Review

Introduction

Past centuries are characterized by persistent growth of urban population. At present, more than half of the world’s population currently lives in cities [1]. It is predicted that by 2050 the urban population will reach 70 % [2]. As the major part of population live in cities, future cities must meet severe demands imposed by a sustainability concept, which includes several interrelated areas, such as, energy, ecology, economics, politics and culture [35]. In this review, the first domain is mainly addressed and energy efficient buildings, which are an essential constituent of future sustainable cities, are considered. In order such buildings to ensure high levels of comfort and convenience without necessarily sacrificing the standards of living, an input of emerging low-carbon technologies aimed at rational use of thermal energy in dwellings must be decidedly increased [5, 6].

Indeed, at present, a significant part of primary fossil fuels is spent for heating/cooling of buildings, thus, greatly contributing to GHG emissions. In Europe, the heat consumption in buildings (heating and hot water production, HHWP) is responsible for 24 % of the total energy consumption of the EU-27 (2008) [7]. Forty five percent of total UK final energy consumption for 2012 was for heating purposes; it being known that more than half (24 %) was used for domestic heating [8]. A one fourth of this amount is additionally used for domestic hot water [8, 9]. According to the Parliament Committee [10], residential GHG emissions account for 66 % of buildings emissions. The building sector in Canada accounts for about 30 % of total GHG emissions [11]. In Germany, the share of households in total final energy consumption in 2011 reaches 25 % or 52 Mtoe (million tonnes of oil equivalent), space heating being dominated (72 % of the final households energy consumption [12]). More data for Germany together with similar information for China and the USA can be found elsewhere [13, 14]. In the Russian Federation (RF), 43 % of the produced centralized heat or 138 Mtoe is used for buildings [15]. This agrees well with the data of ref. [16] that Russian residential, public, and commercial buildings in 2005 were responsible for 144.5 Mtoe of final energy use (Table 1), at that 75 % of this heat is consumed in dwellings. Space heating is the leading heat end-user (73.7 % in 2011), while the rest (26.3 %) is used for HHWP [17].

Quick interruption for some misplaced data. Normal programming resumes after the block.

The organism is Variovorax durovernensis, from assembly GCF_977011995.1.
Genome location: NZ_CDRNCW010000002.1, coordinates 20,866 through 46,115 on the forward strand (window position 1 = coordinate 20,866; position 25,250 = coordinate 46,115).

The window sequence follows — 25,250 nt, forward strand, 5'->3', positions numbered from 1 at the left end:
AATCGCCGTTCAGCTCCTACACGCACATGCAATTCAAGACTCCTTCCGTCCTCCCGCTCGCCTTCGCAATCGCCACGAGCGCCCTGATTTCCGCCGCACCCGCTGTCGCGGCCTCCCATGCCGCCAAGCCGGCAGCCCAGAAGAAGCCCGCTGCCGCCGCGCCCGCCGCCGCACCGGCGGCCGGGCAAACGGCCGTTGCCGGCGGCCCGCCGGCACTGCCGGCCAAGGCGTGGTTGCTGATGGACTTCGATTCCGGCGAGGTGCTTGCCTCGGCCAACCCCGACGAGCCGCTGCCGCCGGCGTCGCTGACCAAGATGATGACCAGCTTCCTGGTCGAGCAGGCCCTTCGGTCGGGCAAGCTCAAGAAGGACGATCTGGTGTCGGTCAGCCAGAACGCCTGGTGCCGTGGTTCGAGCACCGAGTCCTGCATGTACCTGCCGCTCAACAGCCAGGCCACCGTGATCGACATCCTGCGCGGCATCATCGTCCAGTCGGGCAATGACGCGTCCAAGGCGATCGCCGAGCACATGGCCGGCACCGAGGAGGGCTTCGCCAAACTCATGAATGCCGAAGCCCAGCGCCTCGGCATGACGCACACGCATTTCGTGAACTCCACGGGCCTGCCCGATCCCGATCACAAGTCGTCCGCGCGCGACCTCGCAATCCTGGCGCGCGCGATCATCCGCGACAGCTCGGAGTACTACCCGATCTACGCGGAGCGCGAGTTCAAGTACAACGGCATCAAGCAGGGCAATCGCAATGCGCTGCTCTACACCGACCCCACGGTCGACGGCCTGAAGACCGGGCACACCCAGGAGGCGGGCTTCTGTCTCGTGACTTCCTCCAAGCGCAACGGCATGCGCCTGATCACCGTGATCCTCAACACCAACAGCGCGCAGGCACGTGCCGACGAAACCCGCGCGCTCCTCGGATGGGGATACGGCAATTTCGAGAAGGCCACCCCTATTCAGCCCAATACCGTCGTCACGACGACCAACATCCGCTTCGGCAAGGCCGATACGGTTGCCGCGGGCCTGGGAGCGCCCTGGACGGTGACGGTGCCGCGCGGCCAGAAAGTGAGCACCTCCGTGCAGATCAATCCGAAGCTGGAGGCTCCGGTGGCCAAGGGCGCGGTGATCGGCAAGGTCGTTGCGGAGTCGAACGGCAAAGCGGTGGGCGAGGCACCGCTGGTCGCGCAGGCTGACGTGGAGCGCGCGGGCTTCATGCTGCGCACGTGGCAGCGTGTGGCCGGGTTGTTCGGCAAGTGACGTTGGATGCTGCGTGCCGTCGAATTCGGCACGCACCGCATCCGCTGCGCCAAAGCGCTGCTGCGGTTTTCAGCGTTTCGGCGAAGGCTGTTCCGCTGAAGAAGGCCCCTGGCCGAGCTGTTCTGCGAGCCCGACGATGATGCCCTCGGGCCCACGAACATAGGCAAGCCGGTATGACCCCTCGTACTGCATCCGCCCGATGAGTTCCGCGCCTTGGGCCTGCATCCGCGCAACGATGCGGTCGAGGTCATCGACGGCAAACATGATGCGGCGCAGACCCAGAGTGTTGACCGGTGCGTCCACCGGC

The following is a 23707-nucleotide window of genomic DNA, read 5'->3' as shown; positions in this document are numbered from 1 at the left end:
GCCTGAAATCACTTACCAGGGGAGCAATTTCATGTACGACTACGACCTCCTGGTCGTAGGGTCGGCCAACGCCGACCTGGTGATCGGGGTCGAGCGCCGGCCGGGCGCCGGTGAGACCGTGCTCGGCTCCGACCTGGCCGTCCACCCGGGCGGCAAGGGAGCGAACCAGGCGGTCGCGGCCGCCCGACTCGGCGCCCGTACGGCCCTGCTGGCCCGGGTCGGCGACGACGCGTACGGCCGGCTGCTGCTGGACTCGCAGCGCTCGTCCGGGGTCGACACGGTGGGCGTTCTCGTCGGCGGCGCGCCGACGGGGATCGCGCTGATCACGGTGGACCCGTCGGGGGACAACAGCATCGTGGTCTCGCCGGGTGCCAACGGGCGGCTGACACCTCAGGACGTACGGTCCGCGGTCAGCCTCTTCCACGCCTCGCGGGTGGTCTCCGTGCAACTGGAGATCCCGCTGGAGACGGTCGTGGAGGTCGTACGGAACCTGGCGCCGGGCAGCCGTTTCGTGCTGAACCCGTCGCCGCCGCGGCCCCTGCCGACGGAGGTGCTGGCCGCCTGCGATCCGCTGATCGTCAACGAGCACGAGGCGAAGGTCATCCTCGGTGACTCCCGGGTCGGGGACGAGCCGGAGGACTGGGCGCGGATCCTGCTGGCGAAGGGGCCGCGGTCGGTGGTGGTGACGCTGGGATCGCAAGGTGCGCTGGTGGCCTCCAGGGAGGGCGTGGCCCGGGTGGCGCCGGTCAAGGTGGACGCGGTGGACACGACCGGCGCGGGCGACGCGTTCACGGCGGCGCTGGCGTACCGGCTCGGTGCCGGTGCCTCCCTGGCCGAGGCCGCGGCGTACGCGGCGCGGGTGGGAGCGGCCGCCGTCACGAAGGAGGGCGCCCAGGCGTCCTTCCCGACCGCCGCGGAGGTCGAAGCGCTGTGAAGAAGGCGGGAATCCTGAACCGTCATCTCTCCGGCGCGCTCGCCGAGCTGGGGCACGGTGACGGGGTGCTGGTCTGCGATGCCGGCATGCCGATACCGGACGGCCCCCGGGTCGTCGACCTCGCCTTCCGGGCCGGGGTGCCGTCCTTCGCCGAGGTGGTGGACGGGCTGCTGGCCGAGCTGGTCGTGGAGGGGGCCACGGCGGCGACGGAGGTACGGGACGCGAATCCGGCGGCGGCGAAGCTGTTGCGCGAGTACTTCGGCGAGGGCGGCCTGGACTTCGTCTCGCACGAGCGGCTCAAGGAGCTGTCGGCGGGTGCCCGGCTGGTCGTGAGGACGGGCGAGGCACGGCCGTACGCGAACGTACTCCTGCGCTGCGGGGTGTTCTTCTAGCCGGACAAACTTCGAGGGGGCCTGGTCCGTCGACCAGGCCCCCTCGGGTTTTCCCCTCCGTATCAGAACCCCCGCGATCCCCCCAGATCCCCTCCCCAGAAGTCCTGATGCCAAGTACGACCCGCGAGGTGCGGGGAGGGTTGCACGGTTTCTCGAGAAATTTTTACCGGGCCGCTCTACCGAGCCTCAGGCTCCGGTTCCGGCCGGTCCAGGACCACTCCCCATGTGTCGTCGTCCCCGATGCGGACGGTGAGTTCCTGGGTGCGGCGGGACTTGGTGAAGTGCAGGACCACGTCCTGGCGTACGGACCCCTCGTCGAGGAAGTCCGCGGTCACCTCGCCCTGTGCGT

Table 1

Evaluation of the energy efficiency potential in buildings (Mtoe) (the data are taken from [16])

Type Consumption in 2005 Technical potential Economic potential Market potential, 2010 prices
Total buildings 144.54 68.61 58.59 49.70
Residential 108.24 53.42 44.78 37.98
Public and commercial 36.31 15.20 13.81 11.72

Despite all systematic and active actions that have gone on, heat losses in buildings still remain enormous, hence, there is considerable potential for improving energy efficiency in residential buildings and the related infrastructure. According to the International Energy Agency (IEA), the building sector can reduce energy consumption with an estimated global energy savings of 1509 Mtoe which can possibly mitigate 12.6 Gt (gigatonnes) of CO2 emissions by 2050 [18]. The UK Government has set an ambitious target to reduce national greenhouse gas emissions by at least 80 % by 2050, and about a half of this reduction is to be due to improved operation of buildings. Similarly, the declared national German policy goal is to reduce nation-wide CO2 emissions by 80 % till 2050 (against 1990). According to a recent study, about 60 % of that reduction has to come from the building sector [19].

Technical potential of energy saving in the Russian buildings sector exceeds 68 Mtoe or 47 % of the total consumption, the largest potential being evaluated for residential buildings (Table 1) [16]. The major part (67 %) of saving can be implemented through the reduction of district heating use for space heating and hot water. About 85 % of the technical potential is economically viable, while 72 % is market attractive with the 2010 energy prices [16]. Essential saving can be also reached by improving the infrastructure of centralized heat supply [15]. Similar estimations were reported in [20]: a technical GHG reduction potential for the Russian building stock by 2030 ranges between 26 and 47 % of the national baseline.

The structure of heat losses in dwellings

The UK has around 26.7 million domestic houses and flats [21], and this building stock is one of the oldest in Europe. Old houses have significantly higher heat consumption: e.g. a typical Victorian house demands more than twice as much energy for space heating than a modern house [22]. Much of the heat supplied to UK buildings is wasted, that is mainly due to poor buildings insulation, heating of unoccupied spaces or inappropriate occupant behaviour [21]. As seen from Fig. 1b, for average dwelling, the main losses due to building fabric are related to heat fluxes through the walls (37 %) and windows (19 %) together with those associated with air infiltration in ventilation system (18 %). Heating water for showers, baths and sinks demands around 87 TWh a year, and this heat is completely lost [21].

Fig. 1 

(a) Schematics of heat losses of building, (b) share of heat losses in the average UK building and the whole building stock (adapted from [21])